The Malta Independent 21 April 2019, Sunday

How an epic 32-day, 4,200km bike-ride across Australia can change your life

Helena Grech Tuesday, 21 June 2016, 13:16 Last update: about 4 years ago

David Zammit is a 24 year-old university graduate who decided to sell all his belongings to go on an incredible 32-day, 4,200km bike-ride from Perth to Sydney, Australia. This is the story of how embracing adversity, mindfulness, sacrifice and learning from others can make you reassess everything – or at the very least come home with more than a few incredible stories to tell.

At his graduation ceremony David Zammit, completing a finance degree at the University of Manchester two years ago, appeared to have the world at his feet. He’s a handsome, educated young man with a good head on his shoulders and resources at his disposal.

At the time he was 21. Most, at that age, in his situation, would have been beaming from ear to ear at the prospect of graduating with such a useful degree from a top UK university.

Instead, that would be the catalyst which sparked an adventure of world travel – sailing around the Caribbean and cycling 4,200km across Australia. He almost died twice, got bitten by a snake, got caught up in a cyclone and much more.

Mr Zammit meets with The Malta Independent to share his experiences and lessons learned along the way.

Photo by David Zammit

Graduating from university

“I started off at Manchester University, where I did an intense four year degree. I really enjoyed it – I studied business, economics and finance. Within that four year period I was very set on working in the financial sector, I did stints of internships in London and Malta too. As time passed by and the end of my degree course neared, I started to question why I was doing what I was doing.

“It only took a really bad rejection from a firm when I was about to graduate. I went for a final interview, I took the train down to London, I was all dressed up and everything was planned out. I saw the life I wanted to have – I’ll never forget there was this French guy in the final interview who tore me to shreds. Needless to say I didn’t get the job.”

Mr Zammit explained that apart from being rejected, he was also experiencing a number of family problems at the time.

“I was flying to and from Malta and Manchester in the midst of my final exams. That effected me quite a lot as it gave me perspective – I really tried to put my input into certain family matters that I thought were meaningful but it backfired on me. All the while I was preparing for finals and there was so much stress. Everything snowballed. I went into quite a big depression in my final year. I was seeing a psychiatrist and she really helped me look at so many other things in life which I never even considered.”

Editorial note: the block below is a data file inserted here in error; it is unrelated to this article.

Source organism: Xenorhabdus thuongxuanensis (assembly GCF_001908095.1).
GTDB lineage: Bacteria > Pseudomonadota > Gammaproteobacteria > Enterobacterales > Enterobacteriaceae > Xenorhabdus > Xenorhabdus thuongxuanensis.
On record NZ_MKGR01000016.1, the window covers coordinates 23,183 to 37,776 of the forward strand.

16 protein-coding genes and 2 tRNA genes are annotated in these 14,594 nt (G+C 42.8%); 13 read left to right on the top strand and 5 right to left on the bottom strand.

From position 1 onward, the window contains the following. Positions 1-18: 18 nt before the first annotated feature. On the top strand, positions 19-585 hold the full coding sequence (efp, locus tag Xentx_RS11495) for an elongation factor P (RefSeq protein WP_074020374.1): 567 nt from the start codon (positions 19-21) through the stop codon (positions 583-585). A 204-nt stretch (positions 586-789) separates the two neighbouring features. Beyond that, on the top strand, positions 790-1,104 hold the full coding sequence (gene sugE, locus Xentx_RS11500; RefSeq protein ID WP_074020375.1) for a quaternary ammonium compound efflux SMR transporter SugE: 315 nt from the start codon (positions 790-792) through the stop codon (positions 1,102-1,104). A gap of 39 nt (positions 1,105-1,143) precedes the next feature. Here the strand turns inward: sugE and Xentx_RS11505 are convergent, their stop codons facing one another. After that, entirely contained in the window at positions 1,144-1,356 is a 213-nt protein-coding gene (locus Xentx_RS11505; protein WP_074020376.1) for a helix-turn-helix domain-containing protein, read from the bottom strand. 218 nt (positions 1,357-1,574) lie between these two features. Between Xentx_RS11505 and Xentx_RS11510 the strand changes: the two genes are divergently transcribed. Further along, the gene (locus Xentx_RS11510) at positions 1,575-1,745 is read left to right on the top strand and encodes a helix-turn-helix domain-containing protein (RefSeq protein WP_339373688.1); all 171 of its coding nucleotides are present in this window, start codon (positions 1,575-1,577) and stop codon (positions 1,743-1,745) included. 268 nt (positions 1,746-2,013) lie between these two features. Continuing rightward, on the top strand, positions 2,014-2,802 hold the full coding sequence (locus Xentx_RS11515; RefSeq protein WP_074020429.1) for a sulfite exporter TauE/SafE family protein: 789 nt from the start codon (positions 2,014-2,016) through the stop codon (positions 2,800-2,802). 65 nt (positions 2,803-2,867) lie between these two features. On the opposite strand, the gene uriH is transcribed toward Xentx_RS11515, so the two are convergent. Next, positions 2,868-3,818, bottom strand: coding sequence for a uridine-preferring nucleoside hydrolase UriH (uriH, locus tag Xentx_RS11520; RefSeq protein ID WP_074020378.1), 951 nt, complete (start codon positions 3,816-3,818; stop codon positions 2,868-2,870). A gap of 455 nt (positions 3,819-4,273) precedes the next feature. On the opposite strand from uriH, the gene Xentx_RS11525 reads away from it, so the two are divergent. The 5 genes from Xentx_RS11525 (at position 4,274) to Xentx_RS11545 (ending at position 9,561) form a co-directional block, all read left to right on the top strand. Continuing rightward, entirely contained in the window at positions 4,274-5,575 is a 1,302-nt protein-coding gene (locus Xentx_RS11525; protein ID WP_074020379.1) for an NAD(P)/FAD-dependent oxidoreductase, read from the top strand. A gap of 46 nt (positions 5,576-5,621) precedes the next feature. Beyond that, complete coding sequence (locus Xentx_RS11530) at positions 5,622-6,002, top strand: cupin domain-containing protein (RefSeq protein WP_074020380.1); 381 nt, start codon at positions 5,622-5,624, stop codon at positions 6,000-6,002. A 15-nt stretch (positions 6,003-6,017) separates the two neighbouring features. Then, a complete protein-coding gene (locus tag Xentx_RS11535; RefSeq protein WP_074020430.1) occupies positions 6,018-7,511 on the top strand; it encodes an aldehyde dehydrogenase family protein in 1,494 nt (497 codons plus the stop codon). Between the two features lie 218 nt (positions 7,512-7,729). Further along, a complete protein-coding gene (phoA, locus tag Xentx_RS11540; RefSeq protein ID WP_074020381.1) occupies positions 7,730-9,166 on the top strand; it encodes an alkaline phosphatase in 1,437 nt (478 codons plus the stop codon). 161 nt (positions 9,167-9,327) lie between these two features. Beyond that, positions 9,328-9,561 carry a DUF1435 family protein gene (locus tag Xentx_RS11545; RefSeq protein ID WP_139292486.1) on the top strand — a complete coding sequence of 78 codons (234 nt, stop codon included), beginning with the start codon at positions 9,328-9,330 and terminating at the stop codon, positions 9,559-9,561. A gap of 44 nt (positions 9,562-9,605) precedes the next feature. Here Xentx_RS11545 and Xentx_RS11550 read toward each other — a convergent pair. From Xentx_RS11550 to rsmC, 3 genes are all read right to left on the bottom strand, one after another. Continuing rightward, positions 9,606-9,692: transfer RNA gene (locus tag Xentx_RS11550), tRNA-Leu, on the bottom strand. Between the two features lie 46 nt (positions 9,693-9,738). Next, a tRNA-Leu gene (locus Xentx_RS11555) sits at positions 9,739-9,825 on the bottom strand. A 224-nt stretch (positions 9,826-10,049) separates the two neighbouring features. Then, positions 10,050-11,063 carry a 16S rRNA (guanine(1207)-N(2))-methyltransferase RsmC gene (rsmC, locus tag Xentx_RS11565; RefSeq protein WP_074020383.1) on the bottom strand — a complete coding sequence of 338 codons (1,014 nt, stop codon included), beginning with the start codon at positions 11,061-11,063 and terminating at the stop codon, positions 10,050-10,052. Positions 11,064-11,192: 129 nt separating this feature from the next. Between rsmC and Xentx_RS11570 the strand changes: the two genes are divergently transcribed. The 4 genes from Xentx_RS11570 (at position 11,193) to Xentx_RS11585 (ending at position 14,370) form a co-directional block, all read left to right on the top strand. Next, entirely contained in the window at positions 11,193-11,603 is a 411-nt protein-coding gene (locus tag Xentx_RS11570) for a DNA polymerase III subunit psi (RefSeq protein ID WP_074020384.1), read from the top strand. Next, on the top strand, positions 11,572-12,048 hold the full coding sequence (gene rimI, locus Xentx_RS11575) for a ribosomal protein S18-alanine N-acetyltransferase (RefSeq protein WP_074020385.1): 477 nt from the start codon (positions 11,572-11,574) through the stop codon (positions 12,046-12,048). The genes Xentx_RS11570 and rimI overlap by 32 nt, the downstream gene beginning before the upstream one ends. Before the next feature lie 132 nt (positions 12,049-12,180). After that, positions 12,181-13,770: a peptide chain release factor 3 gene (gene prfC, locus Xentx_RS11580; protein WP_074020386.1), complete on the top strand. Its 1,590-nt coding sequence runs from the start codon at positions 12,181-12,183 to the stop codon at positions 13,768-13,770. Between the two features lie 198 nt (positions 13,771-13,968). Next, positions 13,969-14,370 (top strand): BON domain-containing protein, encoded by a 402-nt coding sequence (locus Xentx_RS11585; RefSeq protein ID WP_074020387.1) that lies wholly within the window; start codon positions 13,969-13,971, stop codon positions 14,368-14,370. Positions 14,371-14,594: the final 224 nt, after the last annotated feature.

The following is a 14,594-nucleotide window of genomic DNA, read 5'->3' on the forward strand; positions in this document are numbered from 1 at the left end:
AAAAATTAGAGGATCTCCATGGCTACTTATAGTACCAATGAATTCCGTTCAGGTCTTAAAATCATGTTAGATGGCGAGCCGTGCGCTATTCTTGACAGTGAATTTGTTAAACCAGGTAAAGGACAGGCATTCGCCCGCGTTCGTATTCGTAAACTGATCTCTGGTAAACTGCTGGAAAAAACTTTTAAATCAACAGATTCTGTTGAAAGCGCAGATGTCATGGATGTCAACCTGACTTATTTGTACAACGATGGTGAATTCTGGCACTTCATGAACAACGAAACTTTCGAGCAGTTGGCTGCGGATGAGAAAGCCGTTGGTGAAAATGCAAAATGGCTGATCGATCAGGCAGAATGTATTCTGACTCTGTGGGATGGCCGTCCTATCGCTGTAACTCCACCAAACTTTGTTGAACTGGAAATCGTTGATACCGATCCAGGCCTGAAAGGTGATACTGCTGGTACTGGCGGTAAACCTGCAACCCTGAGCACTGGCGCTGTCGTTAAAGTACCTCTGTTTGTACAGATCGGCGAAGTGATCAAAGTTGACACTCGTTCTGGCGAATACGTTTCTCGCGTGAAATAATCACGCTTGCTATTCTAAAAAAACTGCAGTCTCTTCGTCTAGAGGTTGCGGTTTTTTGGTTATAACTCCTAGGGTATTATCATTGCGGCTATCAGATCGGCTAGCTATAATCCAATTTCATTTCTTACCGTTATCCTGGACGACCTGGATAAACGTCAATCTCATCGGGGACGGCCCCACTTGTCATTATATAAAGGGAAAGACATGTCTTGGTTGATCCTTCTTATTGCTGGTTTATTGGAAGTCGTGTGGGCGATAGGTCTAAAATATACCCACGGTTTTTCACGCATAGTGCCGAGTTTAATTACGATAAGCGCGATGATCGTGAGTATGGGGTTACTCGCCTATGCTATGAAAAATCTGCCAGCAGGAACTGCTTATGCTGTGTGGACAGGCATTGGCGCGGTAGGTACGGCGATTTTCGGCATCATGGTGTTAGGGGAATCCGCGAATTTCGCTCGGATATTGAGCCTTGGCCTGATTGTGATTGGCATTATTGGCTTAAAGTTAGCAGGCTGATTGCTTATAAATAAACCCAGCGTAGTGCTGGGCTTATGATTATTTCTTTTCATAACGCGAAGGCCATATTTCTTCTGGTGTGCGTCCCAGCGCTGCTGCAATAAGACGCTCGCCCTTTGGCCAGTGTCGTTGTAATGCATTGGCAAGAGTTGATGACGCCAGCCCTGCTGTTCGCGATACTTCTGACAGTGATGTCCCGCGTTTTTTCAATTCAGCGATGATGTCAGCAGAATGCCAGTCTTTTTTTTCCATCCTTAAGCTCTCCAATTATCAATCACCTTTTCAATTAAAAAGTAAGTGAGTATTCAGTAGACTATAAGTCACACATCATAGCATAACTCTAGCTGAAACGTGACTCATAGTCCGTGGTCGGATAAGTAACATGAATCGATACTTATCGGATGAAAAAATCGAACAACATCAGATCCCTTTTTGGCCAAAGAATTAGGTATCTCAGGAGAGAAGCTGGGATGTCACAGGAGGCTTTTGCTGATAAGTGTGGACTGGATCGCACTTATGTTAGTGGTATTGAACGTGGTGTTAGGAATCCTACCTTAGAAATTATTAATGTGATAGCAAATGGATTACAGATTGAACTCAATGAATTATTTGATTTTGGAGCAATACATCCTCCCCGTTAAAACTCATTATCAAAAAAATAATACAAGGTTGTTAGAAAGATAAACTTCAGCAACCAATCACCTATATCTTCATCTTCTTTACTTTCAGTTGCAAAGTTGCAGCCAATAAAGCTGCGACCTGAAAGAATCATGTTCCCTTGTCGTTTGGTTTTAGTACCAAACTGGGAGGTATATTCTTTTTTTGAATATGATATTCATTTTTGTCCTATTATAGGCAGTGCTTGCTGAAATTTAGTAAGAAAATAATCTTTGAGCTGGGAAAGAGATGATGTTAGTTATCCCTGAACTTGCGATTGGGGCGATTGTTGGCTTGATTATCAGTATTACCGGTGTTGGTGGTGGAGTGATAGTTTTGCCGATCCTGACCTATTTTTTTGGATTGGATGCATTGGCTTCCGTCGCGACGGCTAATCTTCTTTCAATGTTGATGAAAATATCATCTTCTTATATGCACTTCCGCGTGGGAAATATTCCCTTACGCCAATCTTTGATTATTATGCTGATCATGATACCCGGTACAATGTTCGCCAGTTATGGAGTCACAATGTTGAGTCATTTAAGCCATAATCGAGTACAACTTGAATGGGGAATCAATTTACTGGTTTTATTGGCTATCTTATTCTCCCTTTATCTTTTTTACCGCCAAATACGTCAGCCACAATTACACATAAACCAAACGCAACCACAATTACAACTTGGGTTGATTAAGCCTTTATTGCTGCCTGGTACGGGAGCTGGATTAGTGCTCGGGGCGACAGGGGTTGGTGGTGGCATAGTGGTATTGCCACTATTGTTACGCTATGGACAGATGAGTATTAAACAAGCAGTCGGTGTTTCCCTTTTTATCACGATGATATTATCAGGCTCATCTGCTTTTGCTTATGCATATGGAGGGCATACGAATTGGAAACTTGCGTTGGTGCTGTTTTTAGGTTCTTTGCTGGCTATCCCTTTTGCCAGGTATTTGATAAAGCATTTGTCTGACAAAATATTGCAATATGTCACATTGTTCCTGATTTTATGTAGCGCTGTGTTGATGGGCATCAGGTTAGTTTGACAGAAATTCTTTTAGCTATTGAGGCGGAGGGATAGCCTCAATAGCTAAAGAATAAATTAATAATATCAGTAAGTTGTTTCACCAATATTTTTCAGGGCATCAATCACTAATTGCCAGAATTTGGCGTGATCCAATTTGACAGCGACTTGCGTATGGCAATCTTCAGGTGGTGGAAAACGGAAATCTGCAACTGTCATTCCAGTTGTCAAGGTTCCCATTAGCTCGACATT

In addition to a stressful home situation at the time, Mr Zammit spoke of his mother passing away from cancer when he was only two years old. In hindsight, he said, the pain suffered in his home life coupled with the stark contrast of his friends’ lives truly allowed him to appreciate certain aspects of life in a deeper way.

“I was constantly suppressing a lot of things, family problems, my own insecurities and expectations. For the first time in my life I just put them all to one side and that opened a whole other side to life – bear in mind this was a month before my final exams.”

“I remember being at the graduation ceremony all dolled up and thinking what the hell is this? This is not me. I really wanted to find out who I was. I came back home and I embarked on a few projects, and then I really got in touch with my creative side because one of my close family friends is a very good photographer. He’s a sailing and ocean photographer and immediately we struck this really good connection – not necessarily from the creative side at first but he became my big brother and took me under his wing. We chatted about life and he taught me a lot about how to look at things. He mentored me, I would learn from him, go on photo shoots with him and do work for him; it was all free – I just wanted to learn.”

Photo by David Zammit

Selling it all

He then spent three months interning at an advertising agency, which he described as being a joyful time. When the three months was over, and he was offered a job, Mr Zammit eventually turned it down. He said that when the offer was made, he asked himself what he really sees himself doing tomorrow, and the next day, and so on. He didn’t see himself as settling down just yet so that is when he decided to sell all his belongings, and raise money to travel.

“It was a really good position, in the normal sense of things it was what I should have gone for. I had a car which I sold on Maltapark in two weeks; I sold my clothes, my electronics...everything. I had a sum of money in mind that I wanted and I sold my stuff till I achieved that goal. A friend of mine who taught me about meditation said she was going to Bali. She invited me with her, with the intention of going to a meditation centre.”